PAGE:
We sat down with Stephanie Balint, Head of U.S. Strategy & Operations with N26 Inc. in New York, to talk about her experience in the fintech industry, and the continued evolution of technology to solve old and new problems for consumers, and create new opportunities we have yet to think of.
How you get involved in fintech?
Stephanie Balint: I got involved with fintech very early on in my career. Right out of college, I started working in investment banking, and one of my first areas of coverage was fintech, which included players within market structure, exchanges, trading, and technology platforms. By covering that space, I learned a lot about the industry, and eventually moved on to work for a fintech company because I wanted an opportunity to have direct impact in day-to-day operations and scaling fintech businesses. One of the reasons this industry stood out to me is because of the unique aspects of the business models; unlike consumer retail businesses, fintechs are less subject to short-term trends and the whims of consumer demand, and have higher margins and therefore more scalable and profitable economics.
How have you seen the industry change across your career?
Balint: I have seen the industry change immensely over the past 10+ years. When I was first getting started in 2009, there was much more of a focus on established and mature companies who were utilizing older, legacy tech stacks and serving traditional financial institutions, but starting to do so in more tech-forward ways. Over time, I saw an evolution begin to take place with lots of new entrants in the space trying to better serve retail and commercial customer needs by replacing legacy tech. It was incredible to see so many talented people, who had previously worked at older financial institutions, come back to identify a problem in the space and propose new solutions that would eventually improve financial services as a whole and bring it into the modern age.
There have been so many interesting companies founded over the past 10+ years. Many of the small fintech concepts I was watching during my banking career have grown significantly, including neobanking. This was a category that was barely considered or on the radar, and now is its own massive category within fintech – with no signs of slowing down. Q2 2021 was the largest quarter on record for fintech with nearly $31B invested worldwide across 657 deals.
Some of the innovations I’m most excited about are around what I call the “plumbing” of financial services. Things like enabling faster payments, like ACH payments, foreign money transfer, and trade settlements. A lot of companies – like Plaid, Orum, or Wise – have already brought forth incredible solutions. Behind the scenes, as a consumer, you would never know what is driving your ability to get money faster or facilitate complex transactions.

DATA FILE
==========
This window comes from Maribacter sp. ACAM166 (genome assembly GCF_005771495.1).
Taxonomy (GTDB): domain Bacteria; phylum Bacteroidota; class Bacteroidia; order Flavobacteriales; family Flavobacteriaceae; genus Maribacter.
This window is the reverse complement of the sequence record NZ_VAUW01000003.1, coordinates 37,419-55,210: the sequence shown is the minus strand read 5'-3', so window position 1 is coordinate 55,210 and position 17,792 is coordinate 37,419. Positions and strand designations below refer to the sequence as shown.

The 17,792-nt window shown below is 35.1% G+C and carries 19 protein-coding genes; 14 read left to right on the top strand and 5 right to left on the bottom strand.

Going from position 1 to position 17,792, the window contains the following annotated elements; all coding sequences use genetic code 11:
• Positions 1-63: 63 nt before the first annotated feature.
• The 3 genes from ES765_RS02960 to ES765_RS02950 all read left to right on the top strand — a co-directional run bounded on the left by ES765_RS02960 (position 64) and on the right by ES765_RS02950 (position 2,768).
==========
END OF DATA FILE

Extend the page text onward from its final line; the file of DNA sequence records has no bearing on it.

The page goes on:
Can you tell us a bit about your current role? How is your company impacting the future of fintech?
Balint: In my current role, I am the interim GM of N26 US. With that, I oversee our operations in the U.S. market, focusing primarily on the strategic and operational side of things. This includes working closely with our legal and compliance team to manage critical business partners, selecting new partners, and overseeing customer service and banking operations. A large part of my role is creating a shared strategic vision for the entity to work towards, as well as developing roadmaps and long, medium, and short term goals to achieve our vision in the U.S.
Where do you see fintech heading in the next 12 months?
Balint: There is a very strong appetite from investors who are trying to find the interesting companies that will rise to the top. I believe there is still a huge opportunity in the “plumbing” side of financial services, particularly with B2B businesses who are working to do things like speed up payments, improve infrastructure, and provide solutions to help globalize money movement. Generally, these businesses are working to bring financial services into the 21st century and it’s fascinating to be a part of this evolution.
What more do you think can be done to support women in fintech?
Balint: At an entrepreneurial level, I think foundational change needs to occur. Encouraging female founders by providing access to capital is essential to helping generate a more diverse fintech startup economy. The issue is that historically women have been underrepresented within VC investing. There are generally not many women in VC investing, compounded by not enough representation and funding of women at a founding level, which in turn leads to underrepresentation of women in fintech across all levels over time.